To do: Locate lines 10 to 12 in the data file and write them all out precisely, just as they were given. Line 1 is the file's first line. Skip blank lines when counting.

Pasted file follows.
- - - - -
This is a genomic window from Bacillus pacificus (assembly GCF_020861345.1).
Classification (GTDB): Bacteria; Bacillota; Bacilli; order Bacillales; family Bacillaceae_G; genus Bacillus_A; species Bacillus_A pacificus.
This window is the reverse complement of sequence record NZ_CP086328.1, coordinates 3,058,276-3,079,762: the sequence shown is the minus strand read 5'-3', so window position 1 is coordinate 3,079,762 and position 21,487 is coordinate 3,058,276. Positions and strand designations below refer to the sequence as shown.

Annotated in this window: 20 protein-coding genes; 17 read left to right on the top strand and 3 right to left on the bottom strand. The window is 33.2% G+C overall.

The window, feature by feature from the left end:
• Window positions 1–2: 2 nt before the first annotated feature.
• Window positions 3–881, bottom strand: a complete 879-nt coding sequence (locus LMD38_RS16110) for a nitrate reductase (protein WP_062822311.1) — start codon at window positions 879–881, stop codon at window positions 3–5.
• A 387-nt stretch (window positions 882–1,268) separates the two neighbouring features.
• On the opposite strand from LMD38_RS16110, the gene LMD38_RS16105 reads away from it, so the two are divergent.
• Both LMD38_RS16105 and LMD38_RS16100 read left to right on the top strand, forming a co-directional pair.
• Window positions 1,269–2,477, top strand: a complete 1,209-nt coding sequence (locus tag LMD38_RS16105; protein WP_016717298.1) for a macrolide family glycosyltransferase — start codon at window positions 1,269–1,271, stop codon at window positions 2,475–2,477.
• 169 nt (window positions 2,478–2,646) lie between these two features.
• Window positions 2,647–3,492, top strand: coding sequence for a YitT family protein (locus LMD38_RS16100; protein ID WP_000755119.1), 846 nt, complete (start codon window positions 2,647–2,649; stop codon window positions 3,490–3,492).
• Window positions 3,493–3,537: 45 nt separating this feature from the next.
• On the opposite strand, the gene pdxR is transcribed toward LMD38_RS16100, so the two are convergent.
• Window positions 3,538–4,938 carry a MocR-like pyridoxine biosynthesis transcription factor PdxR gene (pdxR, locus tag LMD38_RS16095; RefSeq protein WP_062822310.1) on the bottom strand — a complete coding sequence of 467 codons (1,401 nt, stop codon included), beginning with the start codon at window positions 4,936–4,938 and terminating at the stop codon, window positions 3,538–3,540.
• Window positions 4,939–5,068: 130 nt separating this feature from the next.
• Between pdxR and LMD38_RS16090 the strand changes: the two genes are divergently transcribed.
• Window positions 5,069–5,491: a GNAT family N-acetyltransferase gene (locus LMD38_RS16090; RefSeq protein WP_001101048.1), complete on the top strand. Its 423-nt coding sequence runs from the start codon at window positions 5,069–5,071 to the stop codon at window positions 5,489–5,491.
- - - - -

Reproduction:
• Both LMD38_RS16105 and LMD38_RS16100 read left to right on the top strand, forming a co-directional pair.
• Window positions 1,269–2,477, top strand: a complete 1,209-nt coding sequence (locus tag LMD38_RS16105; protein WP_016717298.1) for a macrolide family glycosyltransferase — start codon at window positions 1,269–1,271, stop codon at window positions 2,475–2,477.
• 169 nt (window positions 2,478–2,646) lie between these two features.